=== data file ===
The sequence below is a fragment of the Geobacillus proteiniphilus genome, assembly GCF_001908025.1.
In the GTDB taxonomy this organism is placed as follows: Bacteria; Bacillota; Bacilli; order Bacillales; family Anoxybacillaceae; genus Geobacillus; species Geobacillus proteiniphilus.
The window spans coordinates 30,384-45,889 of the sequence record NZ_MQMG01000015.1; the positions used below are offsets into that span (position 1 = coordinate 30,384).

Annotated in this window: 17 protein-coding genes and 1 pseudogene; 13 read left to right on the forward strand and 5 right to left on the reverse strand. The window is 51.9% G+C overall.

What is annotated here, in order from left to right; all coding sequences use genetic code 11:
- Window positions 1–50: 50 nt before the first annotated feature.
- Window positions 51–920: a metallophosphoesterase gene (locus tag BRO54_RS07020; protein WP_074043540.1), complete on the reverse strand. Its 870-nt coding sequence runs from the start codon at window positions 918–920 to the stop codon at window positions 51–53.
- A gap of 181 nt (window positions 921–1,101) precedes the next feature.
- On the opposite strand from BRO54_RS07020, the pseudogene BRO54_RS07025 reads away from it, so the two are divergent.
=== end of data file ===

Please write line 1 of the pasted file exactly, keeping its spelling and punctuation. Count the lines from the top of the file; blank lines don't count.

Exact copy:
The sequence below is a fragment of the Geobacillus proteiniphilus genome, assembly GCF_001908025.1.